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YU : Observatory

on 22 March 2014

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Transcript of THE SOLAR SYSTEM

Interesting FACTS
The Solar System
The Milky way
www.huffingtonpost.com NASA/JPL/DLR

Mercury's proximity to the Sun forces it to be in syncronous rotation meaning that for every two orbits about the Sun, Mercury rotates on its axis 3 times.

Extreme temperature difference of 600 degrees celsius.

Temperature ranges between -173 C at night and 427 C at daytime.

Has the densest core aside from the Earth.
Image of Mercury from 40 cm telescope-Yorku Observatory
Stages of the transit of Venus as seen from Seoul, South Korea. Photograph: Jeon Heon-Kyun/EPA
A Nasa image of the transit captured by the SDO satellite. Photograph: Nasa/Getty Images
Sun Spots and Solar Flares
Dwarf Planets
Asteroid Belt
Other Objects
Missions UnManned and Manned
Protoplanetary Disk
Collaped due to Gravity
Planetesimals collide and accrete to become planets and moons
Interesting Facts and Atmosphere
2012 Venus Sun Transit
Milky Way

A barred spiral Galaxy

100,000-120,000 Ly in diameter

Contains 100-400 billion stars
Taken at yorku Observatory
Human Explorations
Interesting Facts
Interesting Facts
Martian Moon Deimos from MRO
Credit: HiRISE, MRO, LPL (U. Arizona), NASA
Phobos from Mars Express
Credit: G. Neukum (FU Berlin) et al., Mars Express, DLR, ESA

Asteroid Belt

LJ-1 Little Joe 1
BJ-1 Big Joe 1
LJ-6 Little Joe 6
LJ-1A Little Joe 1A
LJ-2 Little Joe 2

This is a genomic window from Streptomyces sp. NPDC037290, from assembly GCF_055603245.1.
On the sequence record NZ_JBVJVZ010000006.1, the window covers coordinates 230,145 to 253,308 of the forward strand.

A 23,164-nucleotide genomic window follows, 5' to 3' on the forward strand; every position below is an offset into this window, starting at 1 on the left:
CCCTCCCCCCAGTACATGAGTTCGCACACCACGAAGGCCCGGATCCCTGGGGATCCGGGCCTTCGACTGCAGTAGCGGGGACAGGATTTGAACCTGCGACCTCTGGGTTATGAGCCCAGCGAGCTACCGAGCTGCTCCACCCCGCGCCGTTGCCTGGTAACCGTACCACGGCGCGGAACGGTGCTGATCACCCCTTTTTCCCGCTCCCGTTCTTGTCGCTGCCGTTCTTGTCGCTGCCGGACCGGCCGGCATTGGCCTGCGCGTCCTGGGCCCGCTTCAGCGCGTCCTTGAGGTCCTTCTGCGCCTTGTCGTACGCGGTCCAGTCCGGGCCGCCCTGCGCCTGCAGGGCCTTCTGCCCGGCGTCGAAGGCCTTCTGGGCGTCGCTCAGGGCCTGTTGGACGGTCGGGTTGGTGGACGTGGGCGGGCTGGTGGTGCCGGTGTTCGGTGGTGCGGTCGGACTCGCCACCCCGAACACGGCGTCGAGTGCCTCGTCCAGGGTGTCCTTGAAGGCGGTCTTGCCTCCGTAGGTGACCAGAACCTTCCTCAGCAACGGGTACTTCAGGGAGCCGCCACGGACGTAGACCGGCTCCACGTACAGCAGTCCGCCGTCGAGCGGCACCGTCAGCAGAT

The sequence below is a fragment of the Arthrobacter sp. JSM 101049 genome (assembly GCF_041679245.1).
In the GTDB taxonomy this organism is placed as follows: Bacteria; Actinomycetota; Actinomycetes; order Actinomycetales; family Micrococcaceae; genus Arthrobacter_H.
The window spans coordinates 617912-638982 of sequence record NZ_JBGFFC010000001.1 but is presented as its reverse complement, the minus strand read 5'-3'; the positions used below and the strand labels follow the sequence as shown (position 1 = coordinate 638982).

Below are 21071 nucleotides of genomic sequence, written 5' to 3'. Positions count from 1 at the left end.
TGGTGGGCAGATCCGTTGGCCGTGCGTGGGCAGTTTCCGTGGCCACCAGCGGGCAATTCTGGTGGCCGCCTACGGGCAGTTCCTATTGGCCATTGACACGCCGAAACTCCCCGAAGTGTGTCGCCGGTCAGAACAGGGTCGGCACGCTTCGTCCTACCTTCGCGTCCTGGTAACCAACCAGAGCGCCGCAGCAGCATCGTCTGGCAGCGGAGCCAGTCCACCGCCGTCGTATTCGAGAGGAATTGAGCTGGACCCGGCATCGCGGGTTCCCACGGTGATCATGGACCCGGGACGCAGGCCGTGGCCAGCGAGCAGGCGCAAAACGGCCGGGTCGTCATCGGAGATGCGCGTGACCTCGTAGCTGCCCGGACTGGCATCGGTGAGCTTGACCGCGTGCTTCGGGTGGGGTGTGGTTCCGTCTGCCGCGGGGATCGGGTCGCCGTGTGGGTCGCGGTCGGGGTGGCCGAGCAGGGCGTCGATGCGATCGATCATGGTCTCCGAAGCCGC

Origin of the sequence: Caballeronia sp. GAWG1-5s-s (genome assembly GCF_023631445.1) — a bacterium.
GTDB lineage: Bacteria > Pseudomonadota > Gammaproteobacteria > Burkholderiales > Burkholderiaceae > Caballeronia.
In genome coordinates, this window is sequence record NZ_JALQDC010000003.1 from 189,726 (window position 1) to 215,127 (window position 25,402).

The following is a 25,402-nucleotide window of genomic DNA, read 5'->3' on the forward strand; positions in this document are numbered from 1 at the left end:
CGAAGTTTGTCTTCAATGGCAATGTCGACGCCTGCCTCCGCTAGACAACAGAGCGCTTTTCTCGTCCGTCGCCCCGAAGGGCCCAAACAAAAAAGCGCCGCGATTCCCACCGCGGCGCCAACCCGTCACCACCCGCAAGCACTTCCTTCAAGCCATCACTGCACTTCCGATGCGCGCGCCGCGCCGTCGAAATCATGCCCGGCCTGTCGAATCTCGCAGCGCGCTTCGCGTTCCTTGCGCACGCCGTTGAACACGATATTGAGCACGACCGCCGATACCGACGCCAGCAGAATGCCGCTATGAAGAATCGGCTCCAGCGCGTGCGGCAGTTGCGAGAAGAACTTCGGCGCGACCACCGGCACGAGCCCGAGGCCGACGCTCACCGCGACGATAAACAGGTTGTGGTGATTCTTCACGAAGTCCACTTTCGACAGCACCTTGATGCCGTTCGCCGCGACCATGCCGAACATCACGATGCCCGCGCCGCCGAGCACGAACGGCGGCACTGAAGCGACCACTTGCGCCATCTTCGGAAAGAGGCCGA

LJ-1B Little Joe 1B
BA-1 Beach Abort
MA-1 Mercury-Atlas 1
LJ-5 Little Joe 5
MR-1 Mercury-Redstone 1
MR-1A Mercury-Redstone 1A
MR-2 Mercury-Redstone 2
MA-2 Mercury-Atlas 2
LJ-5A Little Joe 5A
MR-BD Mercury-BD
MA-3 Mercury-Atlas 3
LJ-5B Little Joe 5B
MA-4 Mercury-Atlas 4
MS-1 Mercury-Scout 1
MA-5 Mercury-Atlas 5
Mercury-Redstone 3
Mission Date: May 5, 1961

Mercury-Redstone 4
Mission Date: July 21, 1961
Suborbital flight, successful flight but the spacecraft sank shortly after splashdown.

Mercury-Atlas 6
Mission Date: February 20, 1962
Three-orbit flight that placed the first American into orbit.
Mercury-Atlas 7
Spacecraft: AURORA 7
Mission Date: May 24, 1962

Mercury-Atlas 8
Spacecraft: SIGMA 7
Mission Date: October 3, 1962

Mercury-Atlas 9
Spacecraft: FAITH 7
Mission Date: May 15-16, 1963
The last Mercury mission; completed 22 orbits to evaluate effects of one day in space.

Smallest planet in the solar system.

One Mercury solar day equals 175.97 Earth days.

It orbits around the sun in 88 Earth days at 50 km/sec- faster than any other planet in the solar system.

No moon or atmosphere.

Cratered surface similar to our Moon.

Has a magnetic field, which is 1% the strength of the Earth's magnetic field.

This field is very active and when it connects to the field in the solar winds it creates magnetic tornadoes.

Large Metallic Molten core
1800 to 1900 km
75% of the planet's radius.
500 to 600 km

The second planet from the Sun.

Similar to Earth in size, mass, density, composition, and gravity.

Covered by thick CO2 atmosphere, with sulfuric acid clouds. These might be associated with the atmospheric lightning on Venus.

Has a massive greenhouse effect, making it the hottest planet in the Solar System.

Is the brightest planet visible from Earth.
Mean surface temperature of about 470°C - hot enough to melt lead.

Has 90 times more pressure than Earth - enough to flatten a human being.

Wrinkled surface overflowing with hot lava due to geologic activity.

Sunlight appears orange, due to scattering of light by the atmosphere.

Rotates backward on its axis and has no magnetic field.

A Venera 13 Lander image of the surface of Venus.
Atmosphere: Why is the sky blue?
Core and Magnetic Field
Earth is the third planet from the Sun.

Has an atmosphere composed mostly of nitrogen and oxygen molecules.

When white light scatters off the gases in the atmosphere, it results in blue light preferentially being scattered across the sky.